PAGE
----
Paul Rudd is delightfully goofy and awkward as ever as Peter who has just proposed to his girlfriend Zooey (The Office’s Rashida Jones). They are a warm, happy couple. You really sense they are in love. Everything seems to be fine, except that Peter doesn’t really have many male friends. He’s always been more of a “girl friends” sort of guy and therefore doesn’t have anyone to make his best man. Apparently his brother Robbie (Andy Samberg) is out, literally actually, because they’ve just never really been that close. Even his dad thinks of Robbie as his best friend. After overhearing Zooey chat with her girlfriends about his lack of male buds, Peter sets out to make some guy friends come hell or high water. And the results are simply wonderful.
Rudd is such an expert at playing the goofy guy who everyone finds charming. I’m surprised it’s taken him so long to really get into the spotlight. He’s the guy everyone wants to be friends with, except for in this film, which at first seems a little far fetched. It seems difficult to believe that Paul Rudd could not have any male friends, but once you really get a sense of his character (“sensitive nice guy”) you instantly realize how hard it is for him to be friends with the typical guy these days. In any other movie he’d probably be the “gay best friend” but here he loves women, but isn’t a jerk or afraid to embrace his “feminine side” (he loves “The Devil Wears Prada”). At first he makes attempts to be better friends with his co-workers at the real estate film he works for. It doesn’t go too well. Even his mother sets him up on a “man date” with another guy who has gotten the completely wrong idea. It is scene after scene of Peter’s embarrassing attempts at making friends that makes this movie as charming as it is.
Enter Sydney Fife. As played by Jason Segal, he is a goofy, childish, man boy, who is not nearly as annoying as you’d think he should be (think the anti-Stifler). He’s just plain lovable and you want Peter to be friends with this guy. He’s actually pretty cool, mostly because of the way he just seems to coast through live with nary a care in world. We all want to be friends with him. Peter meets Sydney at an open house Peter is hosting. He’s trying to sell The Incredible Hulk’s Lou Ferrigno’s house, complete with Lou Ferrigno statute. Sydney shows up for the food, not for the house, and he and Peter seem to hit it off. We instantly sense that maybe this could be Peter’s friend and we witness Peter’s uncomfortable and hilarious attempts to become friends.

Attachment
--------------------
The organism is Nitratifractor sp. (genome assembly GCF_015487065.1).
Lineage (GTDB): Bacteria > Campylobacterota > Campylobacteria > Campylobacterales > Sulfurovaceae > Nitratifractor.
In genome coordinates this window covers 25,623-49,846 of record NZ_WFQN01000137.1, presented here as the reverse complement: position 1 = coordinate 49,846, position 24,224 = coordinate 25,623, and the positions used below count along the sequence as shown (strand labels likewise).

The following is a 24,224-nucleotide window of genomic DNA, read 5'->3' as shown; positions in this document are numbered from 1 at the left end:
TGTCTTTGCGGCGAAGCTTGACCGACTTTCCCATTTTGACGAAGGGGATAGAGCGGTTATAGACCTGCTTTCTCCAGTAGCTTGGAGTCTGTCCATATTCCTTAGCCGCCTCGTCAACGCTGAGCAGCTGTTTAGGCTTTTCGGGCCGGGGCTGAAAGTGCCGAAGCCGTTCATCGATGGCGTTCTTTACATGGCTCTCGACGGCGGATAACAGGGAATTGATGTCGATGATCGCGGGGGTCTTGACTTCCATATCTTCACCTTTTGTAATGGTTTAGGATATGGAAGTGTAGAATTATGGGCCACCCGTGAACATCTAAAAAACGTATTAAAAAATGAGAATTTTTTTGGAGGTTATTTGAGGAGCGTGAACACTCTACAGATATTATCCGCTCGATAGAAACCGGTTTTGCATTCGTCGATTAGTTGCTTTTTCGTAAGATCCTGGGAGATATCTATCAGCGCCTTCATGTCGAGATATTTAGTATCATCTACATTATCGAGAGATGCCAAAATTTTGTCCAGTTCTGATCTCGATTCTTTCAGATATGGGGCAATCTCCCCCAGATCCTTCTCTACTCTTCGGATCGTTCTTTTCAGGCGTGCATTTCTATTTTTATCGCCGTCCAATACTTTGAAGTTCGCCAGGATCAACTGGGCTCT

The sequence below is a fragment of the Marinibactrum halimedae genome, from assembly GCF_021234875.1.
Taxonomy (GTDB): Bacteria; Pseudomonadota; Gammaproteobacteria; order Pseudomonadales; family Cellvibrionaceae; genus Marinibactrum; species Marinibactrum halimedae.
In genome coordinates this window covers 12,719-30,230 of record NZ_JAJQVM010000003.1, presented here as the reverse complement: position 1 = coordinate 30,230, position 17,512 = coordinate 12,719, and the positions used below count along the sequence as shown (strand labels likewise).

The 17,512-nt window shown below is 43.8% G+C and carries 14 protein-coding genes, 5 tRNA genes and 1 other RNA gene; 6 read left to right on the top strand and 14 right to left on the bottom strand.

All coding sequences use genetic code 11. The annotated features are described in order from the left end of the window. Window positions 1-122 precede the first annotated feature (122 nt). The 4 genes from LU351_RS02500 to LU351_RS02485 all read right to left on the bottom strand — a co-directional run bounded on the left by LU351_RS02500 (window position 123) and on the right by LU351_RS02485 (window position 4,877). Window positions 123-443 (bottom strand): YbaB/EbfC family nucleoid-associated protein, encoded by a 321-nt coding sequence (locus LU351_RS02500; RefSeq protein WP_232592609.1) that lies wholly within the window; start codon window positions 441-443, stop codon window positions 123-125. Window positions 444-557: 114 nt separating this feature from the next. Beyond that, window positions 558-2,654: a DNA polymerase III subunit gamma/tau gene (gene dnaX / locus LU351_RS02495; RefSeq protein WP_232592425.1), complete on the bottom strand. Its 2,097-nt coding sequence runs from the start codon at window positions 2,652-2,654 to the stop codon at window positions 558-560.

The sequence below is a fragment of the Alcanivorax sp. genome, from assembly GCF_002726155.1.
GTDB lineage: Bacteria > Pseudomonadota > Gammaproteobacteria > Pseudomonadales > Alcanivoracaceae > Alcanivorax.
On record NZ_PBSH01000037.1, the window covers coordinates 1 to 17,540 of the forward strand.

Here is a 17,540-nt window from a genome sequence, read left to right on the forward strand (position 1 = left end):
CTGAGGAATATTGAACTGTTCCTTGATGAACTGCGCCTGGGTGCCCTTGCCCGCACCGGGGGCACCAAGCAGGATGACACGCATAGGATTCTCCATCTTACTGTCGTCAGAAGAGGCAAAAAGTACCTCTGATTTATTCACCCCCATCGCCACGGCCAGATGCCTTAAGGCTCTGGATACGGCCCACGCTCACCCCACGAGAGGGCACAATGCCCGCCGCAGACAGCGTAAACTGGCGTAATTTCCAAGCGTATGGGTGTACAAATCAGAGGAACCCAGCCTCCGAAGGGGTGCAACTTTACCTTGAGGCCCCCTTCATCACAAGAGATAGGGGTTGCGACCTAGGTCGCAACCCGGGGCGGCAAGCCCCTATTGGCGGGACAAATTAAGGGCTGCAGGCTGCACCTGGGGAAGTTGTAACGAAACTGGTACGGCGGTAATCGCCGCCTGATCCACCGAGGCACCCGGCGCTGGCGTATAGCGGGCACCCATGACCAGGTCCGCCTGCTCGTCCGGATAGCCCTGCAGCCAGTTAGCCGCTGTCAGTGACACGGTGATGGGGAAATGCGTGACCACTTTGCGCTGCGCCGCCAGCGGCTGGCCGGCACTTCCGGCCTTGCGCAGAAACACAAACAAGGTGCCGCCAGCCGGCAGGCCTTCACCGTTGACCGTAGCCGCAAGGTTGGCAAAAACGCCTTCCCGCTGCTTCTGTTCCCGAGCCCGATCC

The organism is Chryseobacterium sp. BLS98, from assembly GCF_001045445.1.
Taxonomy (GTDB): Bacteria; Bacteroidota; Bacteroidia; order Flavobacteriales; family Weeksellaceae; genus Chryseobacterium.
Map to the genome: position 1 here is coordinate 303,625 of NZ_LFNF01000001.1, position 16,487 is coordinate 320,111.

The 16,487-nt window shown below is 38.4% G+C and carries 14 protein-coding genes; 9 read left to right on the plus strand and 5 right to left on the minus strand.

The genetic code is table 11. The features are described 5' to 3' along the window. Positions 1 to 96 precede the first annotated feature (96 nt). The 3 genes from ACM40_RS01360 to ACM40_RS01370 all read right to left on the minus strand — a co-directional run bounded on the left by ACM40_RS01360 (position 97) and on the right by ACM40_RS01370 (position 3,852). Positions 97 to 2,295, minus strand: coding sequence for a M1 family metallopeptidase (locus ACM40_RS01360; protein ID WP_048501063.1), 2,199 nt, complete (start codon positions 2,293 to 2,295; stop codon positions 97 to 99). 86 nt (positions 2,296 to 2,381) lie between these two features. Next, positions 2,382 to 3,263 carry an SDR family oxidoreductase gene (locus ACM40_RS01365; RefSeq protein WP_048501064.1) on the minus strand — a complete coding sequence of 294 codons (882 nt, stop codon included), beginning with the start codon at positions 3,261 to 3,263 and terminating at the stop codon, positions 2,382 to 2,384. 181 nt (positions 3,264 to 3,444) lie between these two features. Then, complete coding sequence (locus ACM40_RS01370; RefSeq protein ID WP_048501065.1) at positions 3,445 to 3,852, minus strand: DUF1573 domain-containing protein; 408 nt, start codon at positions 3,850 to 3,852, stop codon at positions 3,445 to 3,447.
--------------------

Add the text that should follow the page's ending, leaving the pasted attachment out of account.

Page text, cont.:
I love the way the movie plays how sort of difficult it can be to make friends as an adult. It is so much easier when you’re ten, when you can just invite a friend over to play in the sandbox, but watching the friendship develop between Peter and Sydney is just so much fun to watch. In fact, I’m sort of jealous of them. I want to be their friend too. And odds are, so will you. In true, Judd Apatow form, the film has heart and some terrific supporting characters including Zooey’s friend Denise (Jaime Pressly) and her sleazy husband (played by “Iron Man” director Jon Favreau) whom she loves and hates equally.
"I Love You, Man" is a film I absolutely loved from start to finish. The writing is great, the acting is great and you really fall in love with and relate to the characters. This is one of the best bromantic comedies to date. It’s good to see the positive effect Judd Apatow has had on Hollywood. As long as they keep churning out gems like this, I have faith that movies today are truly in a new Golden Age. GRADE: A